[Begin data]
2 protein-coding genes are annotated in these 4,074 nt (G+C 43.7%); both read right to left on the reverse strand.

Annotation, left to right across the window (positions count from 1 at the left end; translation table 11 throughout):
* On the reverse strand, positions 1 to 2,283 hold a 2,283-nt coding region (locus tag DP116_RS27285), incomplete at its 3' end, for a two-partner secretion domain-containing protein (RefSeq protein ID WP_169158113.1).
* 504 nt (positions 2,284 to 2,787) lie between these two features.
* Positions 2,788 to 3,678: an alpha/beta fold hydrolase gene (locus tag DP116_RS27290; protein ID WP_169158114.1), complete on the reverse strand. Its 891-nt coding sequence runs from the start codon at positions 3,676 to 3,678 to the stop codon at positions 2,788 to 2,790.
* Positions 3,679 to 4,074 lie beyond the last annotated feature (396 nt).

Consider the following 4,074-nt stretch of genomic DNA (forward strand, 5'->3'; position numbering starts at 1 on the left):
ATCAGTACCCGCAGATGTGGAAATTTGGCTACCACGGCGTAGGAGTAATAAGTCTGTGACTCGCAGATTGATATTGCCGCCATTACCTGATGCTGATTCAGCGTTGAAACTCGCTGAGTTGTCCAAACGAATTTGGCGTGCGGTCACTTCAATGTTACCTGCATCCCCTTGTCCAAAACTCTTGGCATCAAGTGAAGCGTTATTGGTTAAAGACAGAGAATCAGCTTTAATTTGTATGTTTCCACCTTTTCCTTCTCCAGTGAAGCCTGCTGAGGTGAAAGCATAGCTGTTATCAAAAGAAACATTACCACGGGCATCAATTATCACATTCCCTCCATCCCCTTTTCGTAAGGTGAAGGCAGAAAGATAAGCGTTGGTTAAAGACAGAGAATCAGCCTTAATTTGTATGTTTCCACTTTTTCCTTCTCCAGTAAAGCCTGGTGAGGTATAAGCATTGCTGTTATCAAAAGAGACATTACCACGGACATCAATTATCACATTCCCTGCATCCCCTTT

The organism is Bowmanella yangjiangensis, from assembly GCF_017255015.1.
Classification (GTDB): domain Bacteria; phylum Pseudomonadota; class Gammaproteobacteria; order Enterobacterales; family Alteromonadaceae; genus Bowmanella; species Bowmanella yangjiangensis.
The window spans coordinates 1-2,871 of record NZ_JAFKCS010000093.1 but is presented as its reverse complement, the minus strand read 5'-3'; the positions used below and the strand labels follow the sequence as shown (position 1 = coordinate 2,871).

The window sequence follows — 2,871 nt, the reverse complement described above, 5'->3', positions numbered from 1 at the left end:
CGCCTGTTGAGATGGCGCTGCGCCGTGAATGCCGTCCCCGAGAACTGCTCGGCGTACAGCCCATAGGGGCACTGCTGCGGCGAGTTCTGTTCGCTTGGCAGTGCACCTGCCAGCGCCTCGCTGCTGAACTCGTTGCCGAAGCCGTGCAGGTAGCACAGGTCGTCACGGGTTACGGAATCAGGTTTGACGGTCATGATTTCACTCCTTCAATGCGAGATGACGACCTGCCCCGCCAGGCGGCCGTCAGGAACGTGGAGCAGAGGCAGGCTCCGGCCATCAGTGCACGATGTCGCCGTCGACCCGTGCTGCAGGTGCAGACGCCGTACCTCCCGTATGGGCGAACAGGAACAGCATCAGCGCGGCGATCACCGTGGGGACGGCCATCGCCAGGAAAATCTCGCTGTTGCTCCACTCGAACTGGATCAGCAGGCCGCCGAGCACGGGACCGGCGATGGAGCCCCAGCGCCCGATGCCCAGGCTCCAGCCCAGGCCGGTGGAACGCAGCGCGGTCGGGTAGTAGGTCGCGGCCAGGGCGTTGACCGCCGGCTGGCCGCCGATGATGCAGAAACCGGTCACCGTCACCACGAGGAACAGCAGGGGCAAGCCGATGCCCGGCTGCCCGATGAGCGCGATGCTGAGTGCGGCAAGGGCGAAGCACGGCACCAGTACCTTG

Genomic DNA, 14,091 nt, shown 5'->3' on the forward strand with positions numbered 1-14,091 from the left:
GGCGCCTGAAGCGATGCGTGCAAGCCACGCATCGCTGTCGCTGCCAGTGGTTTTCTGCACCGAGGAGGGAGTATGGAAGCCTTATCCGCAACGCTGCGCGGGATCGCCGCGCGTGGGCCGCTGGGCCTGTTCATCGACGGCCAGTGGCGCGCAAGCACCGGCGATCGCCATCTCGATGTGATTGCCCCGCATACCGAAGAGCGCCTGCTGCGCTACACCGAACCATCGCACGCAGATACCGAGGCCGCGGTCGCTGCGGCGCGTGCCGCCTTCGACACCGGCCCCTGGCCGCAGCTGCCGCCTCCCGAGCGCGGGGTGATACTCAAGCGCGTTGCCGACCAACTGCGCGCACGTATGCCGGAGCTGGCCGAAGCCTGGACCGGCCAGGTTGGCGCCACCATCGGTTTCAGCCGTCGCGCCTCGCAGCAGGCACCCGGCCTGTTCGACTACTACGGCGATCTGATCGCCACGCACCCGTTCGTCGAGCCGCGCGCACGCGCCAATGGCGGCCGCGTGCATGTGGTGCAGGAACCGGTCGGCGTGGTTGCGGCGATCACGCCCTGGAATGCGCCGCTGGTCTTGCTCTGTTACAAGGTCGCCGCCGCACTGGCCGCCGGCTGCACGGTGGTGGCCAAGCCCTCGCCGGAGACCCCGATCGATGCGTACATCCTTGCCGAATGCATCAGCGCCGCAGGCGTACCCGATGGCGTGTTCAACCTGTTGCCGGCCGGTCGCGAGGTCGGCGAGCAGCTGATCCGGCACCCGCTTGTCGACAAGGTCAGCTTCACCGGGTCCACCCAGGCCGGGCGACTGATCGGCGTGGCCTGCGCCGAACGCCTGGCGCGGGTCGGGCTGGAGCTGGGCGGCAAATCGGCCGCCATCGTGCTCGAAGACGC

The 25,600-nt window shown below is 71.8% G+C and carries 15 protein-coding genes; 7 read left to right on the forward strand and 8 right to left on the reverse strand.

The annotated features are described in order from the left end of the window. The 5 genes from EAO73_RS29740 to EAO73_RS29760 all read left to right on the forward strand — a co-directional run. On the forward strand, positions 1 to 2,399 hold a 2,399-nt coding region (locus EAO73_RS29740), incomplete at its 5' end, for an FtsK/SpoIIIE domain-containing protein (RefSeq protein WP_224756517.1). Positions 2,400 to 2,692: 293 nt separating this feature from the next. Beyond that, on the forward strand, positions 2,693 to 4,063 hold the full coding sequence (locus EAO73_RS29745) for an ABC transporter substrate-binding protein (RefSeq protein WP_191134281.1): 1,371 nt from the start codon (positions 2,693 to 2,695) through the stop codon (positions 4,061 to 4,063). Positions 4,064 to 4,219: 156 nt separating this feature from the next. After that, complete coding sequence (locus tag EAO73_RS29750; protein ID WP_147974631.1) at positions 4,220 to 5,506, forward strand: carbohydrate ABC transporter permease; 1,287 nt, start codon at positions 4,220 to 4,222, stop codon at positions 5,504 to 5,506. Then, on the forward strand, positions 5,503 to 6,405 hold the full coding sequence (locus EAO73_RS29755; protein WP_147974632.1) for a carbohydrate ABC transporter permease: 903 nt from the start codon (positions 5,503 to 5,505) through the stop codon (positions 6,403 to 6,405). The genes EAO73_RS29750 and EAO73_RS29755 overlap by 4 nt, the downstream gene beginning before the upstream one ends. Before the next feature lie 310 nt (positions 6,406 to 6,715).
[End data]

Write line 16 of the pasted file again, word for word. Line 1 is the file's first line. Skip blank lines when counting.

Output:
The 25,600-nt window shown below is 71.8% G+C and carries 15 protein-coding genes; 7 read left to right on the forward strand and 8 right to left on the reverse strand.